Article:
Developing A Routine In Cusco

So I may have been a bit harsh on Cusco but I have a good excuse for that. The past few days have been really tough for me because of this whole altitude adjustment. I have been pretty sick and so out of it that I was ready to pack my bags and get the hell out of here but thank goodness the voice of reason prevailed and I stuck it out.

Like with every city I have been to, I have developed a routine that has made me feel more at ease in my new environment and slowly by slowly, I am warming up to Cusco. Every morning I walk almost half an hour to the school where I take Spanish classes for 4 hours, 10 am to 2 pm. Four hours sounds crazy but it's actually not bad at all because the first two hours focus on grammar and the last two hours focus on conversational skills so I end up chatting with my really sweet teacher who makes it fun. I have two teachers, one for grammar and the other for conversation and they are both awesome so those four hours always seem to go by fast!

After my classes I go for lunch then head back to the house where I usually meet up with my new buddy from the house where we are both renting rooms in. He is such a sweet Israeli guy and we always have good conversations while taking long walks around the neighborhood. He knows the streets better than I do so I just follow his lead which is fine by me, with my horrible sense of direction I really don't mind at all! thanks to him I am getting to know my neighborhood better. After our walks we get to the house, chat a little bit more before calling it a night.

To get a better idea of my neighborhood (I live in the San Blas neighborhood) here are some pictures I have taken during our walks.






There is a mercado not too far from the house, you can buy: vegetables, fruits, meat and even get some freshly squeezed juice right on the spot.


View from the front of the house.


You see the gray building in the picture below? I live next to it, there are a set of stairs that I have to climb though in order to get to the house.


Every morning on my way to school I have to make my way down to the main road you see in the picture below. It's actually not a bad walk at all since it's down hill. There are a bunch of stairs that lead to the main road.


The sign below basically warns that any thief caught in the neighborhood will be lynched and burned, pretty graphic right? on the other hand I guess I should feel pretty safe in this neighborhood, with this dire warning who would try to rob anyone here?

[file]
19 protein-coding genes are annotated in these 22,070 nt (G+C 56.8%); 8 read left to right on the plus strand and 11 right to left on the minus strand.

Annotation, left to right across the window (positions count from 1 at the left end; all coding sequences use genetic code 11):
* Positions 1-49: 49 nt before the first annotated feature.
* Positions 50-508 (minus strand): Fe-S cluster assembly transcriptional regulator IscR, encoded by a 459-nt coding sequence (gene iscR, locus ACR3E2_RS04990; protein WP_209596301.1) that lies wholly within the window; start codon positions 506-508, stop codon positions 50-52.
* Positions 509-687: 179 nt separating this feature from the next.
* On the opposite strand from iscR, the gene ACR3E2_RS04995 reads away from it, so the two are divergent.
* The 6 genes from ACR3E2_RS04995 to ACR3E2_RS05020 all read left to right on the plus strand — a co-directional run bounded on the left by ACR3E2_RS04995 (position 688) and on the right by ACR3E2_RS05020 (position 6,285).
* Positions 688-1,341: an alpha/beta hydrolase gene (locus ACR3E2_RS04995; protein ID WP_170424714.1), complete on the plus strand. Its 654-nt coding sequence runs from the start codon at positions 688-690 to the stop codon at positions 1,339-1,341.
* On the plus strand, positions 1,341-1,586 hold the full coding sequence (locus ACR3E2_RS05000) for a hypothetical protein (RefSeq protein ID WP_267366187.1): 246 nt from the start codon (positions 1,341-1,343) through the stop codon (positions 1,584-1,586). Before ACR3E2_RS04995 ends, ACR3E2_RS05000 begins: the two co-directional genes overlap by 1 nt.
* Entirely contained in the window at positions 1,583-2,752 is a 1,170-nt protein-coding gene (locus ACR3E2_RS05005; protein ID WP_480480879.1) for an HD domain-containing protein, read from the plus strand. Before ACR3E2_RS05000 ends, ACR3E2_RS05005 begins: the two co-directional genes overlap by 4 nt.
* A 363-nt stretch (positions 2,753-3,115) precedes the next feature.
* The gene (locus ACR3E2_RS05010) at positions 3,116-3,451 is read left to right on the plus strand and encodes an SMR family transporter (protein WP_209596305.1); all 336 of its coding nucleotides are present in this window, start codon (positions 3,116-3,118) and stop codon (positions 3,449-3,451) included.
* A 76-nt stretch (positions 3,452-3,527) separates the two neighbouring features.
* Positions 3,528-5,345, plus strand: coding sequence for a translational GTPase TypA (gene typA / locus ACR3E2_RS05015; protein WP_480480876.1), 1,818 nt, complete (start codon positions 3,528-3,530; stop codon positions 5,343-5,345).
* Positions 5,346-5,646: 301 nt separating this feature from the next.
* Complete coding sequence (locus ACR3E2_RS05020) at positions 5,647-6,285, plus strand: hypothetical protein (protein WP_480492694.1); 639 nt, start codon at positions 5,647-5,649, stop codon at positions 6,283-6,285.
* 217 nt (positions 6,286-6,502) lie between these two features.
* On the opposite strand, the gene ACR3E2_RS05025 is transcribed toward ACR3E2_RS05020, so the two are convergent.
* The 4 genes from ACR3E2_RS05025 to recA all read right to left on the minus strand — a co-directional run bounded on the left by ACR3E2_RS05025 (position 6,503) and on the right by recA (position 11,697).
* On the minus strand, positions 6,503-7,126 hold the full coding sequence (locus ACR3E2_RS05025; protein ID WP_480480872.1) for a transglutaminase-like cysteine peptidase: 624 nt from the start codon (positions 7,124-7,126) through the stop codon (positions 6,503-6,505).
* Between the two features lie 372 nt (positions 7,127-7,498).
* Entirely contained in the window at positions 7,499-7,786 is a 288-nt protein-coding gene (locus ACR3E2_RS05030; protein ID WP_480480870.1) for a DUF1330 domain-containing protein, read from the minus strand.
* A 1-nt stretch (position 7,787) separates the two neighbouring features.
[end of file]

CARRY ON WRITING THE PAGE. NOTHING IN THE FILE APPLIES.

I haven't had the chance to check out the salsa scene in this city but it's only my first week here and I am just beginning to feel normal again health wise so I am not in a hurry to do everything at once. I have enough time to do all I want here so there really is no rush.

That's it folks, I am glad I gave Cuzco another chance as I am beginning to appreciate it for what it is and I am looking forward to exploring more of it.

Random Thoughts of the Day:

Prior to coming to South America I had been a vegetarian for 7 years. Then I came here and it just got a bit complicated so I started eating meat again. Here in Cuzco there are options for vegetarians so I am back to my old life style.

Living in my neighborhood you get a good opportunity to work out because there are really steep streets that you have to walk along and going up hill is no joke.

One of my Spanish teachers was telling me how dangerous Lima is and was saying even in the bus someone can sit next to you and take out a gun forcing you to give them whatever they want and they will get away with it. The higher end neighborhoods are safer but if you venture outside them then you better watch your back especially if you are not familiar with the city.

Cuzco is safer from what I have heard and my teacher was telling me that in neighborhoods where you will find more of the indigenous population, all you need to do is shout thief and the whole neighborhood will come out to help and the thief usually gets lynched. In Ecuador my Spanish teacher had told me the same thing.

For the past 6 months I have lived with local families where I had to interact in Spanish which has helped me immensely as I have advanced to the intermediate level. Here in Cuzco I live among foreigners so I speak more English and that's why I really enjoy the 4 hours of daily Spanish classes because I get to practice and improve on the language.

I have developed a good rapport with my Spanish teachers so my classes are usually so much fun.








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